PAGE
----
PIEDMONT -- It may cost a little more to swim for some groups after recommendations by the Recreation Commission.
The new fee schedule, if approved by the City Council, will go into effect May 1 through April 30, 2014. The proposed fees will help the community pool operate at less of a deficit and ensure its viability, Recreation Director Mark Delventhal said at the Jan. 30 meeting.
An annual family pass would go up $40, from $850 to $890 for residents, and from $950 to $990 for nonresidents. No change is proposed for adult or senior annual passes.
Seasonal family passes would rise $25, from $495 to $520 for residents, and from $570 to $595 for nonresidents. Seasonal senior passes take more of a jump at a proposed $125 hike from $225 to $350 for residents and from $325 to $425 for nonresidents.
"Senior fees were (raised) to be in line with the rest of the passes," pool manager David Weisgerber said.
Some commission members were concerned the rise might cause a hardship for some seniors. Weisgerber said it is a small group that would be affected. Youth walk-up fees will go down to $7 per day, previously $7.50 per day. The Recreation Department has tracked all user groups over the past year to determine who might be underserved and is proposing some changes.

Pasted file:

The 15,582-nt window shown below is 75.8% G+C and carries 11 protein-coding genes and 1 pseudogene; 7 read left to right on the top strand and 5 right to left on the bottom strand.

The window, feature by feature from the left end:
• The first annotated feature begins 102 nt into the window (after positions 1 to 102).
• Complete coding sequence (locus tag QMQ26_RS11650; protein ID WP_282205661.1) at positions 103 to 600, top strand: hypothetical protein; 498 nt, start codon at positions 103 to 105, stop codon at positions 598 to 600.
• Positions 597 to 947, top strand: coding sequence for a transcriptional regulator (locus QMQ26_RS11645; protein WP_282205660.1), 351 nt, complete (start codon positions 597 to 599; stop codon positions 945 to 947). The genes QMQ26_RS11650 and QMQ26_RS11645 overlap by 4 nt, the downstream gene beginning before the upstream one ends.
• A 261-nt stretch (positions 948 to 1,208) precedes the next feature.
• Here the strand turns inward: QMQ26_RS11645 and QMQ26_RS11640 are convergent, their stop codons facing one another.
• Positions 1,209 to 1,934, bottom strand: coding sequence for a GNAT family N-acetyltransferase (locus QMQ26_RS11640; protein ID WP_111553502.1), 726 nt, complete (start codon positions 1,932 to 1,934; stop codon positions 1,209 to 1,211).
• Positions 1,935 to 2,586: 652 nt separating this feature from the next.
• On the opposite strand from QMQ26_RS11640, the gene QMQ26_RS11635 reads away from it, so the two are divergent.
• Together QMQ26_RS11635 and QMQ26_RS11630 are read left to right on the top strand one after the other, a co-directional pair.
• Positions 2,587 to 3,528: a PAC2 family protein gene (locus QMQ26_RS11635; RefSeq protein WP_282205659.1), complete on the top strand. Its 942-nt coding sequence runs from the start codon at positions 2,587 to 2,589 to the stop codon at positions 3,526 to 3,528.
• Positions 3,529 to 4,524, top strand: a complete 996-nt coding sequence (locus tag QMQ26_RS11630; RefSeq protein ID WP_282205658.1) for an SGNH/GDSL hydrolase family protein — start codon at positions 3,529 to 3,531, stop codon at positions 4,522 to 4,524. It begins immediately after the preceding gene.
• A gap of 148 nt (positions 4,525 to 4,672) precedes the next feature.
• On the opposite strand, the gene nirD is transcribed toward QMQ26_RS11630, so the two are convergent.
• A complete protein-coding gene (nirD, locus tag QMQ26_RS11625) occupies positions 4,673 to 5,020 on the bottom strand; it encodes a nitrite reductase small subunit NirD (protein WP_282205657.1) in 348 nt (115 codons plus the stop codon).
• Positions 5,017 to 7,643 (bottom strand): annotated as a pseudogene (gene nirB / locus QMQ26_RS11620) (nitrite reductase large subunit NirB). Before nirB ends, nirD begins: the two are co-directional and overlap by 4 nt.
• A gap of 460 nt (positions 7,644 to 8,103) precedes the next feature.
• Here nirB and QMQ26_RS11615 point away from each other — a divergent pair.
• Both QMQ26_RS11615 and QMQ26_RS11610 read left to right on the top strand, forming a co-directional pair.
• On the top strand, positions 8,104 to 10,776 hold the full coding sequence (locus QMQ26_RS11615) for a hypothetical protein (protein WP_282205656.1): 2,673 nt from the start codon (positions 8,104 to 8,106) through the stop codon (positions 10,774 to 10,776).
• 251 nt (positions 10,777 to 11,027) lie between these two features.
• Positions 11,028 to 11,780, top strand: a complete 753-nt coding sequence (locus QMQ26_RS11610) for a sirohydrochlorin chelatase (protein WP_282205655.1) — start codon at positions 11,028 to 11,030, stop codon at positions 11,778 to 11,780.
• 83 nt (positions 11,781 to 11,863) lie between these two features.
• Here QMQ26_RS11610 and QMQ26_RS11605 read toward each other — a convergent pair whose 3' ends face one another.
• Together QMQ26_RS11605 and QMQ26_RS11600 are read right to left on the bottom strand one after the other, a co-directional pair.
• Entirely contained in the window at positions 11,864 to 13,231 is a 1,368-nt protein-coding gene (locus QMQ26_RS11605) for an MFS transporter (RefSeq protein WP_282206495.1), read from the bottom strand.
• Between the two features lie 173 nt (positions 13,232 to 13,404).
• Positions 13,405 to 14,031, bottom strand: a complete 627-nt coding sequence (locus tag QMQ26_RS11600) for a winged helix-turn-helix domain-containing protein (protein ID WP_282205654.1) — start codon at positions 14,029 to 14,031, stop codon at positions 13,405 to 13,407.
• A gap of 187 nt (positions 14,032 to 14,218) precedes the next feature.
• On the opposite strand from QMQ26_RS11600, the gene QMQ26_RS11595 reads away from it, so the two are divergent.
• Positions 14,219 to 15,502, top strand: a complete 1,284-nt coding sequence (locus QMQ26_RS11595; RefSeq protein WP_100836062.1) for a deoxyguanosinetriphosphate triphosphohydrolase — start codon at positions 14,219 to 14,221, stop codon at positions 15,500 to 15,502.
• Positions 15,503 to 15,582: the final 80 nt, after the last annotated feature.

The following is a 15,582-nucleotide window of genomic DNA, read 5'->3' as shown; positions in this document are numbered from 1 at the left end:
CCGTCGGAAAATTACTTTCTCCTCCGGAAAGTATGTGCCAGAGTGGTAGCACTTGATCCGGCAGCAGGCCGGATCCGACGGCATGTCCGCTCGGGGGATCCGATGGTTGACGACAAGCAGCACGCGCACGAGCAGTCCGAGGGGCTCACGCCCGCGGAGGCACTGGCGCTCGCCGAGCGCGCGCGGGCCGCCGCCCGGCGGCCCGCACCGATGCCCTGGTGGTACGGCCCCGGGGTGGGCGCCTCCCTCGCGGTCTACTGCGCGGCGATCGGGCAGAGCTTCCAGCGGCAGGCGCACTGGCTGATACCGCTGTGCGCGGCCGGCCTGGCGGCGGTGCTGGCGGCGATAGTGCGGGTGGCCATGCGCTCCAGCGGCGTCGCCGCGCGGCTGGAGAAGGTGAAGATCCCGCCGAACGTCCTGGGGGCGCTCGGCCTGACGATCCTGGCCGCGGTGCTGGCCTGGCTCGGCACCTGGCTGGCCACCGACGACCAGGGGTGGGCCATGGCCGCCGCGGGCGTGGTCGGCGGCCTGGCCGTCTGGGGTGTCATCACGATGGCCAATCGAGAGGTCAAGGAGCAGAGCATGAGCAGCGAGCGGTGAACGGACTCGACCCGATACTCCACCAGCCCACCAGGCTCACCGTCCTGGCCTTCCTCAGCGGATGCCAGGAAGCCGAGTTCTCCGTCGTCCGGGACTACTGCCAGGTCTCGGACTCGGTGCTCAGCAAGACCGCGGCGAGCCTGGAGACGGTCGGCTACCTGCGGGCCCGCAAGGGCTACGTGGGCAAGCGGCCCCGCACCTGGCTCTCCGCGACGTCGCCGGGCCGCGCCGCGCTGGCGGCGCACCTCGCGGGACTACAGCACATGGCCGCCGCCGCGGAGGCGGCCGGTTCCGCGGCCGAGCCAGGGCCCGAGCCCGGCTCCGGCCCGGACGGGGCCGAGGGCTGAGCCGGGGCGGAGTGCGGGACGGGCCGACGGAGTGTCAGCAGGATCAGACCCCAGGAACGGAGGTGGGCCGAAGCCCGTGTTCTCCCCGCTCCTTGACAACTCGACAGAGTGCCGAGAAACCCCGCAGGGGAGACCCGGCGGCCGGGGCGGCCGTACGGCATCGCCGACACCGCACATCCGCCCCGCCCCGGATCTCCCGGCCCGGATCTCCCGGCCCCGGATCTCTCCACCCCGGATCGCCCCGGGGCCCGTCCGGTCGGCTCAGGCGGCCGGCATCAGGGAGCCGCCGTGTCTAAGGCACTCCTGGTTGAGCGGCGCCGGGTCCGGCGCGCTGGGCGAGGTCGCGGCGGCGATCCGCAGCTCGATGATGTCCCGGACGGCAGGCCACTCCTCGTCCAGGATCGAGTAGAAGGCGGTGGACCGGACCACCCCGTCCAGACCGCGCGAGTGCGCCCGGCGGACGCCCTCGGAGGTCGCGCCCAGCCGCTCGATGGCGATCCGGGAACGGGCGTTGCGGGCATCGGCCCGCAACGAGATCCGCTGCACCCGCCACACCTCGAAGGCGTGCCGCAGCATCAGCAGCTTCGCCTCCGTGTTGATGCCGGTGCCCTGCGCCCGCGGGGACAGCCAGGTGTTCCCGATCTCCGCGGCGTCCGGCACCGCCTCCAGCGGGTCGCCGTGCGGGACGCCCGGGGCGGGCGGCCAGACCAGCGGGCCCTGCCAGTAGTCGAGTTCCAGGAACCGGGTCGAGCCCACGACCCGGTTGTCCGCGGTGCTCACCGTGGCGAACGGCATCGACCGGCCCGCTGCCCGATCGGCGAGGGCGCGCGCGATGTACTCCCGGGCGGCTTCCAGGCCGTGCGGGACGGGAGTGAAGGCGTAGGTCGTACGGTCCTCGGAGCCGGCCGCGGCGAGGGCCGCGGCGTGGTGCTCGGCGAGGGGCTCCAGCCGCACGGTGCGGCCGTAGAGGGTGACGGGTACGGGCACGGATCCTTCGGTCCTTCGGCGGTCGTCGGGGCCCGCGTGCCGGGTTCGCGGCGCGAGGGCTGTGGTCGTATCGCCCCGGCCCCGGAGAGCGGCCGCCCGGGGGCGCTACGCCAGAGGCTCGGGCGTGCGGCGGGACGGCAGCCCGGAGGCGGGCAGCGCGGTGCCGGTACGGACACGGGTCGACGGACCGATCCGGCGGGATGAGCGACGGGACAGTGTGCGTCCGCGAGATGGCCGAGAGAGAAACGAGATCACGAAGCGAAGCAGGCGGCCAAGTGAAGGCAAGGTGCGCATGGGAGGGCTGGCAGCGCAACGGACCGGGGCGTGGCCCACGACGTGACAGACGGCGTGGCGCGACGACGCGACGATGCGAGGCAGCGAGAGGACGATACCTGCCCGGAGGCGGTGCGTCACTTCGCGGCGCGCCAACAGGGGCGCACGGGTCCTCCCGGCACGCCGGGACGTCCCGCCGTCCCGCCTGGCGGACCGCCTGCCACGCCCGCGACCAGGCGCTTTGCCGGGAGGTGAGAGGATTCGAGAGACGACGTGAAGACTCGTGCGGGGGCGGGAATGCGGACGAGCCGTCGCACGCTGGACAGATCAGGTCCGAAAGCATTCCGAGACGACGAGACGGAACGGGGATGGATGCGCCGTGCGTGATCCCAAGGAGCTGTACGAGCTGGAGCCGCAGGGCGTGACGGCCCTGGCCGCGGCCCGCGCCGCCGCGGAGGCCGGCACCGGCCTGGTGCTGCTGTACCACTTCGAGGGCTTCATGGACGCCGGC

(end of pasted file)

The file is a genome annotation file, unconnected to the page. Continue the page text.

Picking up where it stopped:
They are adjusting the swim school schedule to provide an hour in the medium pool from 4 to 5 p.m. exclusively for recreational swimmers. From 5 to 6 p.m., the medium
Several lap swimmers attended the meeting to speak about a "vague" rule that prohibits those age 16 and younger from lap swimming. Delventhal said the city is checking with its attorney and will provide more information at an upcoming meeting. Another speaker favored raising the nonresident fees even higher to keep the pool for Piedmonters only.
"The (pool) should not be seen as exclusionary," commissioner Terry London said. "It's like using a sledgehammer to raise (more) fees on nonresidents. This is not just a Piedmont pool."
Piedmont marketed swim passes to surrounding communities such as Piedmont Pines and Montclair to enhance its revenue, Delventhal said.
"There are 180 nonresident passes out of 600," he said.
A resident also complained that his children had to wait in long lines last season to get in to swim. Aquatics manager Nick Cuevas said that occurred 10 to 15 times on the hottest days, when the pool was overcrowded and gates closed for periods of time.
Delventhal said safety is the top priority but that management will do all it can to avoid lines in the future. He added that the pool estimates a $100,000 subsidy from the city for the upcoming season.